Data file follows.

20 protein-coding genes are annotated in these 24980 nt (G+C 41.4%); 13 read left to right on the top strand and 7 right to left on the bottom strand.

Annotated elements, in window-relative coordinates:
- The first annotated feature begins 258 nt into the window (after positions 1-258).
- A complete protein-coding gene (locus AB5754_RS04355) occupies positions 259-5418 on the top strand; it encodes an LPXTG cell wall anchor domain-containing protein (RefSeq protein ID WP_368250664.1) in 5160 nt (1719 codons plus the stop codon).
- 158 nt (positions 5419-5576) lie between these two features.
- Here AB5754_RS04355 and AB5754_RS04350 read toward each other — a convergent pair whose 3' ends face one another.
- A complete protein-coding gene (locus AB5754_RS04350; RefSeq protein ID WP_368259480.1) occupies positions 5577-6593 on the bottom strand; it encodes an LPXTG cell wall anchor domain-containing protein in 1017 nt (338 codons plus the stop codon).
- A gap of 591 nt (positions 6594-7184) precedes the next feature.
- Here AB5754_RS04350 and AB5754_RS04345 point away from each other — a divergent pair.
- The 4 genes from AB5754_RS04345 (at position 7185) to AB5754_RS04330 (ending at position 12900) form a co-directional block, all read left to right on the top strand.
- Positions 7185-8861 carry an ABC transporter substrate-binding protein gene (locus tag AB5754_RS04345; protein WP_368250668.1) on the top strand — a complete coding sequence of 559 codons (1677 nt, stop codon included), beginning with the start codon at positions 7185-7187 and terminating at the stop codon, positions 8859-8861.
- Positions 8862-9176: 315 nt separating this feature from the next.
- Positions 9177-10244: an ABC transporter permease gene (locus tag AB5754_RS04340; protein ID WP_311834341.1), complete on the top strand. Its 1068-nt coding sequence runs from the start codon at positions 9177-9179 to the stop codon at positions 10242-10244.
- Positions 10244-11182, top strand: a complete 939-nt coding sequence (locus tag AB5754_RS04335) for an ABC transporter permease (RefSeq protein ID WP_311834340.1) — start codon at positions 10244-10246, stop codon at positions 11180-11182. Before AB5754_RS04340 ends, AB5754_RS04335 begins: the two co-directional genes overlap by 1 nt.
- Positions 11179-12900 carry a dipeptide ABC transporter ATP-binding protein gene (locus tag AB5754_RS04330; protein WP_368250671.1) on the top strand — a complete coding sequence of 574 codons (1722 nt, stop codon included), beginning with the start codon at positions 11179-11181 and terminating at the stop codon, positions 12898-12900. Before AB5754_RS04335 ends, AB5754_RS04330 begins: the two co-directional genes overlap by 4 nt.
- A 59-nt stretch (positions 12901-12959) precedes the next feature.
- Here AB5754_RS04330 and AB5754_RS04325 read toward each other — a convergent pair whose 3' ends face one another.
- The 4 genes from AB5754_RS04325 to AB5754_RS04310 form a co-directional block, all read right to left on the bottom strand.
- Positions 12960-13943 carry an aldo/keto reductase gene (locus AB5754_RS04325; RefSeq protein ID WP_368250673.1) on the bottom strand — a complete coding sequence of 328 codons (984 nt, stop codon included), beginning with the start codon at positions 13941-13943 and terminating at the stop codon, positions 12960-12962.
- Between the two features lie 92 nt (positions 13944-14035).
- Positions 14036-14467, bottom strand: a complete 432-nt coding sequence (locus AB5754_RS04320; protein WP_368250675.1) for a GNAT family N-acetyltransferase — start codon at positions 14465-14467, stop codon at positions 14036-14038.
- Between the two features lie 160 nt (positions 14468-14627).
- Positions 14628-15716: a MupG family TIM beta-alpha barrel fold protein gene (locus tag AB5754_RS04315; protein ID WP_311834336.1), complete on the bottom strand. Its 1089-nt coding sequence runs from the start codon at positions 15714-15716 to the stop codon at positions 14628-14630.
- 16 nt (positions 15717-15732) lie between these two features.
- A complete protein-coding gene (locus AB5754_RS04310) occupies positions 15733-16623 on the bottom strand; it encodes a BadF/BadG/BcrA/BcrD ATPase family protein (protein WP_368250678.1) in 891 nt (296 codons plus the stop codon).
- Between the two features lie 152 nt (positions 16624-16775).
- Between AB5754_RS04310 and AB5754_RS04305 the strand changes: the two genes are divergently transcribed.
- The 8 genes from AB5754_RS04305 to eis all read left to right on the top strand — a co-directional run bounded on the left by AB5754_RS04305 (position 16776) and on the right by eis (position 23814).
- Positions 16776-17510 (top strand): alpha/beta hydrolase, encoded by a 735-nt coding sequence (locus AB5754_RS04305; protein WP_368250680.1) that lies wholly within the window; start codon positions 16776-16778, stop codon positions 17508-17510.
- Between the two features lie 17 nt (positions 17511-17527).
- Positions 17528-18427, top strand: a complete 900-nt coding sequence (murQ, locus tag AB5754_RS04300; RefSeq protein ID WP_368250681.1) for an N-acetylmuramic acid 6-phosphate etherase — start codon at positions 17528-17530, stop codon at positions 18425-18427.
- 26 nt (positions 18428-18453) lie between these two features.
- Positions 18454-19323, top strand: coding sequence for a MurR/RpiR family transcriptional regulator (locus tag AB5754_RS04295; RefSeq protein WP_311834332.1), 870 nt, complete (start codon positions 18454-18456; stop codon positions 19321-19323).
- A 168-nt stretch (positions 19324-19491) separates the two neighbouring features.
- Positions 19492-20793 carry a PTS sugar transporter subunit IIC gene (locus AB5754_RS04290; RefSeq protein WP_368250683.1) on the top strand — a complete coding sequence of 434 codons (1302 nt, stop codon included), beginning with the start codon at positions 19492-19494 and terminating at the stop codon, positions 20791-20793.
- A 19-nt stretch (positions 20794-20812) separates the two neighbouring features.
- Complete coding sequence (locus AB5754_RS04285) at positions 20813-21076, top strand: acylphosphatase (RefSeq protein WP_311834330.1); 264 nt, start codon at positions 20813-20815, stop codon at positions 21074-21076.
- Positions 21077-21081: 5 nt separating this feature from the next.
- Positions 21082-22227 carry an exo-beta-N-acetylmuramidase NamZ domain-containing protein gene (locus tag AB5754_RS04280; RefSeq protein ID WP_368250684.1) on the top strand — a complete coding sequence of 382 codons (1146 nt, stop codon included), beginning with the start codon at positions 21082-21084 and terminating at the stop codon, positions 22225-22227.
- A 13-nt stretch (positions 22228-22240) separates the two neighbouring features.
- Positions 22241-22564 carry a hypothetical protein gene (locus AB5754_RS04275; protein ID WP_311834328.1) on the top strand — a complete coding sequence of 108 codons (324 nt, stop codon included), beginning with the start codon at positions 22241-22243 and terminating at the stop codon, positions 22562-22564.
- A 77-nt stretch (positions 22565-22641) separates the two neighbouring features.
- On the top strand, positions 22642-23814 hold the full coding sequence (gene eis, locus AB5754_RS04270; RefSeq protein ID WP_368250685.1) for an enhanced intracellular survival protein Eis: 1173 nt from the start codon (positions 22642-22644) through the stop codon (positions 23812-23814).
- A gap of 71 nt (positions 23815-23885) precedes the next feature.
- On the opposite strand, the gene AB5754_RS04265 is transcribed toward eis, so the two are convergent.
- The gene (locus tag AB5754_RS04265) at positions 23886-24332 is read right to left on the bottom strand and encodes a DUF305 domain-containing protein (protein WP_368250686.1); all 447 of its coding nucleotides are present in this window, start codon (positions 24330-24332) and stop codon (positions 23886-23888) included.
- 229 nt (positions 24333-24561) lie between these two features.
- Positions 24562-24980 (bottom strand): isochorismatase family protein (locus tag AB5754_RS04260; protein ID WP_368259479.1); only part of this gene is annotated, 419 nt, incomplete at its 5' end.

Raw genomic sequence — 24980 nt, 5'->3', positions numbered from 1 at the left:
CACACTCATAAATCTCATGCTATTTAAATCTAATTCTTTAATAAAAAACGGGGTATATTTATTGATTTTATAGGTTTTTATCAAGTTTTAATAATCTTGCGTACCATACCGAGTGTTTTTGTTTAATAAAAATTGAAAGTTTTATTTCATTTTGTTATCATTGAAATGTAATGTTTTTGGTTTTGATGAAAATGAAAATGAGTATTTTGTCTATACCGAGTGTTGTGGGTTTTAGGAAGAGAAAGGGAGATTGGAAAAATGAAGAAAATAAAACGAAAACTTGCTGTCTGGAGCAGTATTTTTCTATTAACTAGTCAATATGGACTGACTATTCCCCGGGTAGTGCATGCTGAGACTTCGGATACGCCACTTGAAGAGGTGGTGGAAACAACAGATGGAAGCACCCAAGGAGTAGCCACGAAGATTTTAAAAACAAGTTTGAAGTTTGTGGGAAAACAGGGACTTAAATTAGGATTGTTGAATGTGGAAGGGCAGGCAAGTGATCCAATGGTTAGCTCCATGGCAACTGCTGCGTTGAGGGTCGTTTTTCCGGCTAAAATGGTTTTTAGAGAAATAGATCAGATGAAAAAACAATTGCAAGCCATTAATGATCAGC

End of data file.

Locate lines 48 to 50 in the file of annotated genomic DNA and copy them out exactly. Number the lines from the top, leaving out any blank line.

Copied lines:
- Positions 24562-24980 (bottom strand): isochorismatase family protein (locus tag AB5754_RS04260; protein ID WP_368259479.1); only part of this gene is annotated, 419 nt, incomplete at its 5' end.

Raw genomic sequence — 24980 nt, 5'->3', positions numbered from 1 at the left:
CACACTCATAAATCTCATGCTATTTAAATCTAATTCTTTAATAAAAAACGGGGTATATTTATTGATTTTATAGGTTTTTATCAAGTTTTAATAATCTTGCGTACCATACCGAGTGTTTTTGTTTAATAAAAATTGAAAGTTTTATTTCATTTTGTTATCATTGAAATGTAATGTTTTTGGTTTTGATGAAAATGAAAATGAGTATTTTGTCTATACCGAGTGTTGTGGGTTTTAGGAAGAGAAAGGGAGATTGGAAAAATGAAGAAAATAAAACGAAAACTTGCTGTCTGGAGCAGTATTTTTCTATTAACTAGTCAATATGGACTGACTATTCCCCGGGTAGTGCATGCTGAGACTTCGGATACGCCACTTGAAGAGGTGGTGGAAACAACAGATGGAAGCACCCAAGGAGTAGCCACGAAGATTTTAAAAACAAGTTTGAAGTTTGTGGGAAAACAGGGACTTAAATTAGGATTGTTGAATGTGGAAGGGCAGGCAAGTGATCCAATGGTTAGCTCCATGGCAACTGCTGCGTTGAGGGTCGTTTTTCCGGCTAAAATGGTTTTTAGAGAAATAGATCAGATGAAAAAACAATTGCAAGCCATTAATGATCAGC